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Will someone with a double mutation in the allosomes be normal?

Normally a female human has an X allosome from her father and an X allosome form her mother. What if an double mutation happened, which causes that someone has two X allosomes form her mother and no ...
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condensed protocol for sequencing a portion of human DNA from buccal sample

Anyone have a short & sweet protocol for PCR amplifying a region of human DNA (chromosomal or mt, I don't care) extracted from a buccal sample: including validated primer sequences and preferred ...
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What physical traits are derived from the Neanderthal DNA in human DNA?

Some researches had found that Human DNA has a bit of Neanderthal DNA. So they suggested there would have been crossing between Homo sapiens and Neanderthals. Now the Neanderthal looked a bit ...
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Genome Project Focusing on gene ADRB2?

I am not sure which project database to use UCSC or Ensembl for my asthma study about ADRB2 gene (Arg/Arg-16 genotype). I am using the original Human Genome Project database at the moment. However, I ...
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Embryonic cells, when can you detect them in vivo? (In order to do whole genome sequencing)

I was wondering, when is it possible to extract cells (humans or mice) in order to sequence them and detect diseases. Extra: Urine of the embryo in humans is excreted in the 16th week, so I guess that ...
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Are viruses ever manufactured directly from viral DNA embedded in the genome?

Some viruses can cause their genetic material to be pemanently stored in the human genome -- even getting passed on to offspring. Endogenous Retroviruses, for example are thought to make up between 5~...
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Can a plasmid cause cancer? [closed]

Can a plasmid cause cancer? According to wikipedia, plasmids are normally present in bacteria They (plasmids) are normally present in bacteria , and sometimes in eukaryotic organisms such as yeast [...
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186 views

haplotype data for 1000 Genomes

I need to get haplotype data for HapMap or 1000 Genomes for CEU, MKK, TSI, CHB and JPT for ± 1 Mb at LCT gene. I'm quite new in the area. Actually I don't know the meaning of "± 1 Mb". From which ...
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No. of genes in chromosomes. phenotype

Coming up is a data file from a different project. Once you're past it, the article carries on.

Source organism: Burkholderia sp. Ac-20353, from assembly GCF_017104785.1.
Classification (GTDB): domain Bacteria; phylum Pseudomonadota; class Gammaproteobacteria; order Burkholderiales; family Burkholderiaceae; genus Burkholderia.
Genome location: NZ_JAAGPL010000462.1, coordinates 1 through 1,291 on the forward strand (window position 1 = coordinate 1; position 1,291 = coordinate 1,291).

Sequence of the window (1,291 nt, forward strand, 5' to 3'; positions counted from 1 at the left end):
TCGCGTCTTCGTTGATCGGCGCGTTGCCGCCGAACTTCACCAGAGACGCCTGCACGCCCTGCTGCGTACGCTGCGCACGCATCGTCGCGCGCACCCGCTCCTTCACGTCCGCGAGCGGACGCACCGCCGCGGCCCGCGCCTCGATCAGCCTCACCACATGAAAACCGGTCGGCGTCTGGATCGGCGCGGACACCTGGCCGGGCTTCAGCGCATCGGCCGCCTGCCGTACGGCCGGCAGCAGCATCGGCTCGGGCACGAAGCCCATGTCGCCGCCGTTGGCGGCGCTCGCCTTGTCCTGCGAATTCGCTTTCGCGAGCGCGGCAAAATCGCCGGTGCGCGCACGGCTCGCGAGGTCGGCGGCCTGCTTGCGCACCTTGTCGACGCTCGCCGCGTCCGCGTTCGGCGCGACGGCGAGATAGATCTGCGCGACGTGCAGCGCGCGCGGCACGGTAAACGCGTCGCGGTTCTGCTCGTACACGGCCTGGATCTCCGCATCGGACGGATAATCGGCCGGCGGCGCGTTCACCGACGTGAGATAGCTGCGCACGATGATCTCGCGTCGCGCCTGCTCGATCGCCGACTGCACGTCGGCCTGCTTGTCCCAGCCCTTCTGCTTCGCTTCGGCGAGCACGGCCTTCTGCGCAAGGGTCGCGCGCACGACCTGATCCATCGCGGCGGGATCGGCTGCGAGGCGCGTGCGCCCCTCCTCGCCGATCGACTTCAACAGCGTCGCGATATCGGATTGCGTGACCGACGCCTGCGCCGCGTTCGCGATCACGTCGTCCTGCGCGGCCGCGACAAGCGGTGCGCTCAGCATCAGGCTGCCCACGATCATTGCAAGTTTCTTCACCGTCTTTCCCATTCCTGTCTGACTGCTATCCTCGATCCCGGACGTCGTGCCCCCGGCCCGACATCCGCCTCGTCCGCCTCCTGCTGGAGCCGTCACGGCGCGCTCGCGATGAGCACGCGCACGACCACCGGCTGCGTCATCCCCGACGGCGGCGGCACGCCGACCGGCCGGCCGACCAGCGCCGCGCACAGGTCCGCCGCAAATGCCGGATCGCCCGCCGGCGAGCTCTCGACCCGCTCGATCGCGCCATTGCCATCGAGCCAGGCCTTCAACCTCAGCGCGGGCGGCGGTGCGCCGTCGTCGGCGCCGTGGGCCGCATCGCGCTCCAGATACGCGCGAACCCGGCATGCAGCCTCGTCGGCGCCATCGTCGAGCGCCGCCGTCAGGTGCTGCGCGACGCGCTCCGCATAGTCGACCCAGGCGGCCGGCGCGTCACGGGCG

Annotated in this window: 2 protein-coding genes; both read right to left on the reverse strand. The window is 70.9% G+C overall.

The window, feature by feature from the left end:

Why do cells need all the genes of all the 22 pairs (excluding the 2 X- or Y-chromosomes) of autosomes in every somatic cell, when each and every cell which is specialised for its function does not ...
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Where can I find a file listing the genetic differences in humans?

I don't know much about genetics. For an arts project I'm looking for a human genome. I read that: Only about 0.1% of the genome is different among individuals, which equates to about 3 million ...
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218 views

why dna polymerase 3 requires a primer for replication [duplicate]

Why DNA polymerase 3 needs a primer to star replication.And whats happens when there is no AUG sequence on entire DNA.
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269 views

Chromatids in metaphase?

Please see the following picture: In my book, the author claims that these chromosomes are in metaphase (a metaphase stopped by cholchicin). I don't understand why they don't have two chromatids...A ...
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Why do genetic testing companies (FTDNA,AncestryDNA,23andme) express DNA shared in centimorgans (cM) instead of in number of base pairs or in percent?

Expressing DNA shared in number of base pairs or in percent of total genome would be so much simpler and easier to understand for the customers. .
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How our body produce different T-cells?

I've heard in many documents said that : There are 25 million to a billion different T-cells in your body. Each cell has a unique T-cell receptor that can fit with only one kind of antigen - ...
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Similarity between the human genome and archea genome in deep sea hydrothermal vents?

I'm trying to find some reference that shows what percentage of the human genome is similar to some organism from the domain Archea that lives near or on deep sea hydrothermal vents. Can someone ...
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Can convergent evolution be used to explain similarity of genome of low and high Species e g. gorilla and human?

Example: 1) molecule Rhodopsin in halobacteria for producing energy from light. 2) molecule Rhodopsin for vision in human. These are said to be of different lineages and their high similarity are due ...
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Basic questions about human genome project [closed]

The "human genome" was sequenced by the Human Genome Project around 2000. But I don't understand what was done and what its significance is. Questions: Wasn't a single person's genome sequenced? I....
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How do different genes on human genome express themselves?

It is said that human genome contains over twenty five thousand genes, How many of these (can) express themselves as an external or internal trait in human beings (for e.g. like eye-colors, hair ...